Hooker meets cop and something clicks in the UK premiere of American playwright Rebecca Gilman’s layered, sympathetic 2001 play.
It’s a touching – and often very funny – observation of damaged lives in a small Midwest town, its characters coping the best way they can, but not always living up to the expectations of others who think they could – and should – do better in a supposedly upwardly mobile society.
Teenage masseuse Sandy, with her troubled background, has done the maths and reckons turning tricks beats stacking shelves or working in retail.
Policeman Curt has, despite his working class background, snagged a classy artist girlfriend, Beth (whose parents have money, even if she hasn’t). At 38, he still hasn’t made lieutenant – partly because he’s too decent a guy to land his mess-up of a partner Doug (Alexander Guiney) in the shit in order to advance his own career.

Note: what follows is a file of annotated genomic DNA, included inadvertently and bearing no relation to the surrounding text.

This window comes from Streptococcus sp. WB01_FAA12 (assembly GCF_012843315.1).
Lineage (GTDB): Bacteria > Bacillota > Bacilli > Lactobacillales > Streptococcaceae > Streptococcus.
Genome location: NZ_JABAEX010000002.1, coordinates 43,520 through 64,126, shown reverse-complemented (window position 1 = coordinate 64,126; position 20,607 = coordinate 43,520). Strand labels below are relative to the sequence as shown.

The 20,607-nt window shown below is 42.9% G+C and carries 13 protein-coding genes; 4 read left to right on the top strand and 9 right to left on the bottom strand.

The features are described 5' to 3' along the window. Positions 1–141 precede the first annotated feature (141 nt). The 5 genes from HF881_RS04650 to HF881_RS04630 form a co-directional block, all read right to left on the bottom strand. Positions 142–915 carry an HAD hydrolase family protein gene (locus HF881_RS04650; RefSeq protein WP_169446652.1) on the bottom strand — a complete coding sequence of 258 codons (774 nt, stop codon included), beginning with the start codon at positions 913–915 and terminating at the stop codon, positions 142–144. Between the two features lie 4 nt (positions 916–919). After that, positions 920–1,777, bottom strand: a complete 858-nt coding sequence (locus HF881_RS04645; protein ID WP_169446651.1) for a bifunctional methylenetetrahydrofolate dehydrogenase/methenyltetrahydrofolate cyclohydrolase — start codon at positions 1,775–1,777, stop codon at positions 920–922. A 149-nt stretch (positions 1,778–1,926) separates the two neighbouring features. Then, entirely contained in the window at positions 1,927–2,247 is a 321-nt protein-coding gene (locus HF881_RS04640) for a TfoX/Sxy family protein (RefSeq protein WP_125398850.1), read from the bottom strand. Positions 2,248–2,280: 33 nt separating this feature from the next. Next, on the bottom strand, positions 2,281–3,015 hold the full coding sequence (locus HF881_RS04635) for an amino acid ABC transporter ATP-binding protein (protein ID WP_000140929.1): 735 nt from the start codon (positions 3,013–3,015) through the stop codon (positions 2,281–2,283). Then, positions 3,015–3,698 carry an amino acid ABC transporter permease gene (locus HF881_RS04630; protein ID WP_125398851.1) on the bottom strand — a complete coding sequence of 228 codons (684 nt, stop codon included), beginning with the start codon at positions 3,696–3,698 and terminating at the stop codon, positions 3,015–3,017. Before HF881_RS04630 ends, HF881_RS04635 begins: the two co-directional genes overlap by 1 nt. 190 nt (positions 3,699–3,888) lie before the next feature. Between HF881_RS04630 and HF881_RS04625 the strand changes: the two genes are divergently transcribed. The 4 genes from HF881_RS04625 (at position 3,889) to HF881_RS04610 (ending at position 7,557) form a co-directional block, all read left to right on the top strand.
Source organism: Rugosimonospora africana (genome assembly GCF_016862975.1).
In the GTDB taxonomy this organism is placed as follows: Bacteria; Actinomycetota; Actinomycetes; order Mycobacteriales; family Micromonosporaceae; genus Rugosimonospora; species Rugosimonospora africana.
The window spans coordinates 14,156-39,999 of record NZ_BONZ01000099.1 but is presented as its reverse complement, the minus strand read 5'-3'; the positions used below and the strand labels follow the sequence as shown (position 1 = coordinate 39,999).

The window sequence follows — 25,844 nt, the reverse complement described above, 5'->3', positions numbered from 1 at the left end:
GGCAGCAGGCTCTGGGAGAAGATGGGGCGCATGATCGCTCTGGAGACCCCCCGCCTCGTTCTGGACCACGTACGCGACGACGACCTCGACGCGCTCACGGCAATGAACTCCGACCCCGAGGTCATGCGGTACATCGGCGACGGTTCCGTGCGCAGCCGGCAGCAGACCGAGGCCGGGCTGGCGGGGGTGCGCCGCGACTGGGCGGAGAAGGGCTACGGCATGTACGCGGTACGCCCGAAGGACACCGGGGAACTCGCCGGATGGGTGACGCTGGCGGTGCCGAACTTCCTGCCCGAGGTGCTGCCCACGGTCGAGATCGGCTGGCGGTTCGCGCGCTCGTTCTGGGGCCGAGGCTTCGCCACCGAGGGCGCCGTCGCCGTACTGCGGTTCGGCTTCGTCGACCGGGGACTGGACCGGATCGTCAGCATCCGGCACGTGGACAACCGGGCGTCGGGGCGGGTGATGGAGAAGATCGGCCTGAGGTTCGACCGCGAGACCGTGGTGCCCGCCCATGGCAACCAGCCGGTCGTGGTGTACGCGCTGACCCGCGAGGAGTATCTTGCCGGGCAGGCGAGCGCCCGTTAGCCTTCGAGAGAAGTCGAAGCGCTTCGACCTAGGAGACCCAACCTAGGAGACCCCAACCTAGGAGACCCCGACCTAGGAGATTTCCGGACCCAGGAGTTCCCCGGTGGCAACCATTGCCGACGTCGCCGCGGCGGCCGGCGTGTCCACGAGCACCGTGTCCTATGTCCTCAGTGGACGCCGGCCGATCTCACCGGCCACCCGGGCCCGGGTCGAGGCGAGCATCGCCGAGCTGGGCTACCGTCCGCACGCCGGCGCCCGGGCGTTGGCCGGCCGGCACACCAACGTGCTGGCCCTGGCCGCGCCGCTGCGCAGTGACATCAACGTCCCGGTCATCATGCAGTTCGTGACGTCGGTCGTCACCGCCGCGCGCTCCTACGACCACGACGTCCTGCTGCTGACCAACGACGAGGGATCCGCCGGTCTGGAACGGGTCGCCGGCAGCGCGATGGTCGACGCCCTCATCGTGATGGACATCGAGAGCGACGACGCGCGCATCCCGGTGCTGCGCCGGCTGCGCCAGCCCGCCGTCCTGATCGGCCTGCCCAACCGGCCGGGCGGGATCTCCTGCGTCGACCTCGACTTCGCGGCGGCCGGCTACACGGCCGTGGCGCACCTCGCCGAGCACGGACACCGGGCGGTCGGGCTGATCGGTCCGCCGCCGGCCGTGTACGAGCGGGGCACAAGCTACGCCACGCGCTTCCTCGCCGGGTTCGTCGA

Beth wants more from Curt, and he, in turn, wants to help Sandy get off the game. In contrast, Doug’s desires are far more basic when he gets together with her more brazen colleague (Kelly Burke).
Director Ché Walker quietly draws you into the complex relationship which develops between James Hillier’s Curt and Clare Latham’s Sandy.
Honourable intentions don’t necessarily lead to happiness and, by continually subverting expectations, Gilman holds one’s attention throughout in yet another fine production at the Finborough.
Finborough, Finborough Road, SW10 9ED
0844 847 1652
Tube: Earl’s Court
Until August 27
£15 – £18
– Louise Kingsley